Nashville education blogger TC Weber takes a look at a recent Comptroller’s report on literacy in the state and finds some reason for encouragement. There’s a bit of confusion, too, in terms of whether or not the growth reflected in the results shared will translate into better overall reading scores.
The issue is particularly salient this year, as a new law takes effect requiring retention for any third grader who fails to meet state benchmarks in reading.
Here’s more from Weber on the Comptroller’s report:
A recently released report from the Tennessee Comptroller’s office shows that Tennessee K-3 students are making positive, albeit slight, growth in acquiring reading skills. Those conclusions were drawn from state-mandated K-3 universal reading screeners (URS), which all school districts are required to administer as part of legislation passed in 2021 during a Special Session of the General Assembly on education.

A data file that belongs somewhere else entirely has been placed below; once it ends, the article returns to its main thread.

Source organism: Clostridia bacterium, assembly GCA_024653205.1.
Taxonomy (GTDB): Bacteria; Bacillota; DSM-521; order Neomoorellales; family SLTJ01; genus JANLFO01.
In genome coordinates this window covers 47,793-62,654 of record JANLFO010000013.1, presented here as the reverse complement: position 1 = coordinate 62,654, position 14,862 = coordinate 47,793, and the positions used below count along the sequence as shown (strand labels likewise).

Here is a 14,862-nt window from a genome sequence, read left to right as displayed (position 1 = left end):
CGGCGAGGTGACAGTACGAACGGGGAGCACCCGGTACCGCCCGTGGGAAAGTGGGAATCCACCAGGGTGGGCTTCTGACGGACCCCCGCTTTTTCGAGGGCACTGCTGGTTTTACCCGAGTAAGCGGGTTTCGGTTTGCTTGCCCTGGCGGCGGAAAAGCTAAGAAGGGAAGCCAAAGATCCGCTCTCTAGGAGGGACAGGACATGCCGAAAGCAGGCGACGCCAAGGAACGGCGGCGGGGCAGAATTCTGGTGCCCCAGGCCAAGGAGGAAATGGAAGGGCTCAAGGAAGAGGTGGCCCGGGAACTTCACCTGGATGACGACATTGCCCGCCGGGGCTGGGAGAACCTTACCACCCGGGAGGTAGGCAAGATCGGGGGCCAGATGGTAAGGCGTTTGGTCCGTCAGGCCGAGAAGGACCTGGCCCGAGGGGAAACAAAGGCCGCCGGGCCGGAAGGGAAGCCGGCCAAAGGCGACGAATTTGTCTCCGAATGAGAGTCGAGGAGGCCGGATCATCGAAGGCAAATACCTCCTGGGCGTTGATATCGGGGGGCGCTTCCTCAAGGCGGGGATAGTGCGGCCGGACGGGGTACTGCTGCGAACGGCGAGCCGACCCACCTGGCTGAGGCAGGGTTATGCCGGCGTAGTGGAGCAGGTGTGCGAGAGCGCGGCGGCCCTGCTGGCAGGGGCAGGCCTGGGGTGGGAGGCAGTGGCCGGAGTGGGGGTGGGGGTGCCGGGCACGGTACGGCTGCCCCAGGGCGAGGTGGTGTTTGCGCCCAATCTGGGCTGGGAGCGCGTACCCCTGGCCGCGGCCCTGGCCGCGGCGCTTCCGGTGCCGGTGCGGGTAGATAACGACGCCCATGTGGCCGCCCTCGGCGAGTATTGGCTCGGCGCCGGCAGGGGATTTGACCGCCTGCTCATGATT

Based on graphs included in the Comptrollers report, third-grade students saw the most movement, with students starting at 43 percent in the Fall of 2021, growing to 45 percent in the Winter, and then achieving a Spring 2022 score of 46 percent.
For more on education politics and policy in Tennessee, follow @TNEdReport